• View detailed information in Salisbury University Libraries' Catalog: Follow this link to check whether we have print access to that journal. If we do, you will be directed to its record in our catalog, as shown below. From there, click on "Holdings" to view the date range of our print copies of that journal. You can also view this information from the initial library record, under Find a copy in the library (see screenshot in step one). 

View a journal's record on the catalog.

Check our print holdings of the journal.

  • Request it from InterLibrary Loan: If we do not have online or print access, InterLibrary Loan (ILL) is your way to go. Please note that you will need to request a specific article from a journal if you make an ILL request, not the entire journal or an issue of a journal. Article requests generally take 1-3 business days to fill.

Search specific databases...

...Or, use the SU Libraries Quick Search tool, which searches SOME databases at once.

Have a specific journal in mind? Instead of searching within a database (which searches multiple journals and resources at once), try browsing and searching within a specific journal for the article you need.

Click on the links below to find online or print access to these journals, or type the name of a journal into the eJournal Quick Search at the bottom of this box.

For online access to a journal, use the Find It button from its library record page (like those linked above). Refer to the "Locate & access resources" tab for details and screenshots.


Find News

Try searching Google or a company/competitor's website for press releases, current trends, and breaking news.

Again, avoid using sentences and long phrases when creating your search. Use KEYWORDS and BOOLEAN OPERATORS to get the most relevant results.


Find Case Studies

When searching for case studies, try including this as a keyword or subject term in your search, in addition to keywords relating to your topic:

  • case stud* AND "organizational behavior"
  • case stud* AND (teamwork OR team behavior)

If searching within a specific database (see "Databases with case studies" tab), the database's advanced search tool may have the option to select "Case Study" as a Document Type, which can also help narrow your results.


  • Use an asterisk* to tell the search engine to grab all endings of a word:
    • stud* will search for both study and studies.
  • Use quotation marks to search for a phrase exactly as it is:
    • "organizational behavior"
  • Use parentheses around terms that are associated with the same boolean operator string:
    • case stud* AND (teamwork OR team behavior OR organizational behavior OR organizational structure)...

Each tab of this box provides examples of different types of resources that contain case studies, such as books, journals, and databases.

  • For help locating a book, refer to the Find books page at the top of this guide.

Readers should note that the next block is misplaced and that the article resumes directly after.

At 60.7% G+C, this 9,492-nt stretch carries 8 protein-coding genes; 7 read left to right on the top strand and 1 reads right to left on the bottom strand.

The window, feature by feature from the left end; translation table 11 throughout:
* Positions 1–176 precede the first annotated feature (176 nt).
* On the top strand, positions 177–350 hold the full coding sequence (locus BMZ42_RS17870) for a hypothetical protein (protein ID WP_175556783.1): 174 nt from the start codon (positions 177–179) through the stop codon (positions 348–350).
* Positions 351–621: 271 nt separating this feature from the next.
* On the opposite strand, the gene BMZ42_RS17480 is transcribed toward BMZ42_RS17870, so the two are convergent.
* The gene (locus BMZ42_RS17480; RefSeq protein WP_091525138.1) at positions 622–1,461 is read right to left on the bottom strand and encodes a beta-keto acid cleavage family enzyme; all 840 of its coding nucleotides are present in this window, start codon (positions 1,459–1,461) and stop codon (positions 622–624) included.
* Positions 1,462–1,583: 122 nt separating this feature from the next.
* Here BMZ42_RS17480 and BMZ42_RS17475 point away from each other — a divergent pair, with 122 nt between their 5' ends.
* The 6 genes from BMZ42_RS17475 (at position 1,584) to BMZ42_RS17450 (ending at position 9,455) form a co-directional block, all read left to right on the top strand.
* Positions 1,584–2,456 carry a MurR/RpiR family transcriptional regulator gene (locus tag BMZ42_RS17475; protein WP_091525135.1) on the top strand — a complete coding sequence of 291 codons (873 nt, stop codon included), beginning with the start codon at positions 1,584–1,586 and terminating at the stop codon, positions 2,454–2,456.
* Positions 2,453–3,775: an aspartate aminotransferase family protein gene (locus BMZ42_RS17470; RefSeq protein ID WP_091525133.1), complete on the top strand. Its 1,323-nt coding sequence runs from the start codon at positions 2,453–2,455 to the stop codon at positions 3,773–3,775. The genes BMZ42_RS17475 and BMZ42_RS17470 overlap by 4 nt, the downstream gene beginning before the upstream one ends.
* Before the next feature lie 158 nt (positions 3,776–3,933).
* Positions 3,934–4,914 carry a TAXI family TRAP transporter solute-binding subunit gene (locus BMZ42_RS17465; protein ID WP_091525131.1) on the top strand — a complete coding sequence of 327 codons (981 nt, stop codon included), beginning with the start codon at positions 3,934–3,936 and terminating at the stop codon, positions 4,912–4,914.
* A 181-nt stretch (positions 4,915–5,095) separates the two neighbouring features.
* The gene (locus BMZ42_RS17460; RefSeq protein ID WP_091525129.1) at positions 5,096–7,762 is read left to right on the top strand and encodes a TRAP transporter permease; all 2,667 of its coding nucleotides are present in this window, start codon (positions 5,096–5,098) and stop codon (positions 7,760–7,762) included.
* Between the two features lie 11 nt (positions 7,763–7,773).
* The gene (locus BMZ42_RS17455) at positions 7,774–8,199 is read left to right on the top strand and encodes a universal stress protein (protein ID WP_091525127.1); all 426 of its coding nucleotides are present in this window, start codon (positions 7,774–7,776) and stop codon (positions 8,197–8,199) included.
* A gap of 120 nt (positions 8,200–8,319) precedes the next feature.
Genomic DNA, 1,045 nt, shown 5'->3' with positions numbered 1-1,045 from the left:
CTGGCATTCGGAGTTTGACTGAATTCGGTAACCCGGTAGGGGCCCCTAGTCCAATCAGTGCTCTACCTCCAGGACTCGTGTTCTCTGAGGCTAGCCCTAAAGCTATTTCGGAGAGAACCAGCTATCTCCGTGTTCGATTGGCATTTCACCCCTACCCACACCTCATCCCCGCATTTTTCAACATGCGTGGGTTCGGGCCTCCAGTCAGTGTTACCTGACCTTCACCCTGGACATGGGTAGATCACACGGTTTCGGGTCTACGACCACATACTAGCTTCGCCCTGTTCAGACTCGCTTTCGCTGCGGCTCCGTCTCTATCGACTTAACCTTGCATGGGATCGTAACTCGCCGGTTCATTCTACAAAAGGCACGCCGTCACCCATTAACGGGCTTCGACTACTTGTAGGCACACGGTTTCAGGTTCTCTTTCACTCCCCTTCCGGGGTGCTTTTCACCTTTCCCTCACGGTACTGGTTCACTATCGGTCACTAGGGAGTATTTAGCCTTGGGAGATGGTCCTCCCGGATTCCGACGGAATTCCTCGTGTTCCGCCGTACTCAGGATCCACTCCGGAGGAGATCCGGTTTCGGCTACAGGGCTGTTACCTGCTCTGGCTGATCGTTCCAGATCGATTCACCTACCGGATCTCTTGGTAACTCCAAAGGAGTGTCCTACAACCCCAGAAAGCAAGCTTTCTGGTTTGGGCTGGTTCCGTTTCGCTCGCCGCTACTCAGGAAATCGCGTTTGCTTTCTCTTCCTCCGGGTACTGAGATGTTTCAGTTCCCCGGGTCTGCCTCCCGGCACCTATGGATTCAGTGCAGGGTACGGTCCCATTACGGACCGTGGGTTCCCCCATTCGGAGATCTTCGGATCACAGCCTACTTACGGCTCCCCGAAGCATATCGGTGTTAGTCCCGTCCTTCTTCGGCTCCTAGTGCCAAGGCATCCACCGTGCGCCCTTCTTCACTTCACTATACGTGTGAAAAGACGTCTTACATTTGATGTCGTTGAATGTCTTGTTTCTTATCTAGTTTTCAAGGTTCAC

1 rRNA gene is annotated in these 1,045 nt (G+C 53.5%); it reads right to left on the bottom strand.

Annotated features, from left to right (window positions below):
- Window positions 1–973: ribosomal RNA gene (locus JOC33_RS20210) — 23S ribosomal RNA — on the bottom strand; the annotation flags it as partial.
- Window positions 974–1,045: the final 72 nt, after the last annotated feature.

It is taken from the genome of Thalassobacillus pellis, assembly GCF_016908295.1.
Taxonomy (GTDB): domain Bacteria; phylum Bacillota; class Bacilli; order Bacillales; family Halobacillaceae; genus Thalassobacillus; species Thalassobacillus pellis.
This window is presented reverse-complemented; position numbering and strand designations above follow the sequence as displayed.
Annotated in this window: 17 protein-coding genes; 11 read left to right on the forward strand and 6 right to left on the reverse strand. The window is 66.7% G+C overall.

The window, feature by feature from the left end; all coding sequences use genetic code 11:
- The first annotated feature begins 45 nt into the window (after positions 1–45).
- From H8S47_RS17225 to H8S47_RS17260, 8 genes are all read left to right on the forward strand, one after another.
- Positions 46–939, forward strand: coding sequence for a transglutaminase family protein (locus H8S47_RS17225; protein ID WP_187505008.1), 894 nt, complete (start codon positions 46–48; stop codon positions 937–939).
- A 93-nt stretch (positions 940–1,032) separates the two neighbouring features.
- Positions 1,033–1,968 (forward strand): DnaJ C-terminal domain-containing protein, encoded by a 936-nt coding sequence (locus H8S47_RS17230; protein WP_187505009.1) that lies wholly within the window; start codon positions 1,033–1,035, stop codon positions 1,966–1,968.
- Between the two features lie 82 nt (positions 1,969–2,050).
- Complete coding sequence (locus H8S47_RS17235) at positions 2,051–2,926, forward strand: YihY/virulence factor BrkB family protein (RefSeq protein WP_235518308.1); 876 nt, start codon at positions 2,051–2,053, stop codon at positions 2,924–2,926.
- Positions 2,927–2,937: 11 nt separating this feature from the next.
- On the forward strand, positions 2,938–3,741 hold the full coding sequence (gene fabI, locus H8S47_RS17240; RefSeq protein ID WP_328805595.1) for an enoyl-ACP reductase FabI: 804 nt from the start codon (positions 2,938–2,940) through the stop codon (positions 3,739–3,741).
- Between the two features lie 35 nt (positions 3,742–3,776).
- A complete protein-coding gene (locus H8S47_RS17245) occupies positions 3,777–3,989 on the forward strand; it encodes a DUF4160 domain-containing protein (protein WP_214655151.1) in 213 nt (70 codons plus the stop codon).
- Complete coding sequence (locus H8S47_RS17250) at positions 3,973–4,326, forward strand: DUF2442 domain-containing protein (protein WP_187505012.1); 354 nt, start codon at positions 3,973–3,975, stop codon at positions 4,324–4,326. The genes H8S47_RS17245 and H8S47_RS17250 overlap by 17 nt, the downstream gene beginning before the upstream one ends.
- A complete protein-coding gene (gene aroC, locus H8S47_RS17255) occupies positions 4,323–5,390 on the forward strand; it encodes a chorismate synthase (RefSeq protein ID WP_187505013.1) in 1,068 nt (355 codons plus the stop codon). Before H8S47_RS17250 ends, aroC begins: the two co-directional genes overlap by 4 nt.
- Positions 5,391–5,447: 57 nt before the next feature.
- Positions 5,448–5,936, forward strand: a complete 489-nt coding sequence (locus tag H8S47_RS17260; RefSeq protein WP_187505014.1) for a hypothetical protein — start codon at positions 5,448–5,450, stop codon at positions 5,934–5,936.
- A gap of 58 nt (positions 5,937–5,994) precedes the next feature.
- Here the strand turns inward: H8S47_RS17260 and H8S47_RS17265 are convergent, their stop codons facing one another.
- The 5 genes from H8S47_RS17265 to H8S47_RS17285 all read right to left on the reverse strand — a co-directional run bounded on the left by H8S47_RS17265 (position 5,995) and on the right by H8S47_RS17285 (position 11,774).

• For help locating a journal, refer to the "Locate & access resources" tab under "Find Scholarly Articles" to the left of this box.
  • For help searching through databases, see the "Search strategies" tab in this box, then select a database from the "Databases with case studies" tab.

Search for Harvard Business Review in the SU Libraries Quick Search:

SU Libraries Quick Search

...which should direct you to its record through the library:

We have both print and online access to Harvard Business Review (HBR).


  • Current issues are kept on shelves around the Pit on the first floor, and run alphabetically clockwise around the space. 
  • Older issues are kept in the Bound Journals section on the third floor. Refer to the library map for assistance.


  • To access online issues, follow the Find It button from HBR's library record (see above).
  • Click through to Business Source Premier. You may be prompted to log in with your SU username and password.
  • Search within the publication or browse specific issues
  • Need a visual? Refer to the step-by-step screenshots on the "Locate & access resources" tab of "Find Scholarly Articles" (to the left of this box).

For a list of databases, recommended search strategies, and screen shots, see this page on the MBA Program research guide.

Many textbooks will include case studies throughout the text or as part of an appendix. Try searching for books that contain case studies by trying the following search terms in the SU Libraries Quick Search:

  • business cases
  • business case stud*
    • Using an asterisk* tells the search engine to search for all endings of a word, such as study or studies.
  • case study research

Here are some select titles to get you started:

Find Company & Industry Information

When searching for articles and profiles on a specific company or organization, use their stock ticker symbol when possible. Most business databases have the stock ticker listed as a search option when using its Advanced Search tool.

For industry information, try searching using the North American Industry Classification System (NAICS) code classified for that industry. If NAICS is too specific, try finding the Standard Industrial Classification (SIC) System code. If you cannot easily discern the NAICS or SIC codes for an industry, think critically about the keywords you use to find information. String together synonyms that capture the industry your business/organization is operating in (printer OR photocopy OR inkjet OR office equipment...).

Refer to the Company & Industry Research guide for more information on search strategies and resources.

These databases contain company profiles. These often link out to articles, press releases, reports, financials, and other information on that company. 

You can also search these databases for industry reports. For a more complete list that contains suggestions for how to search within each database, refer to this page.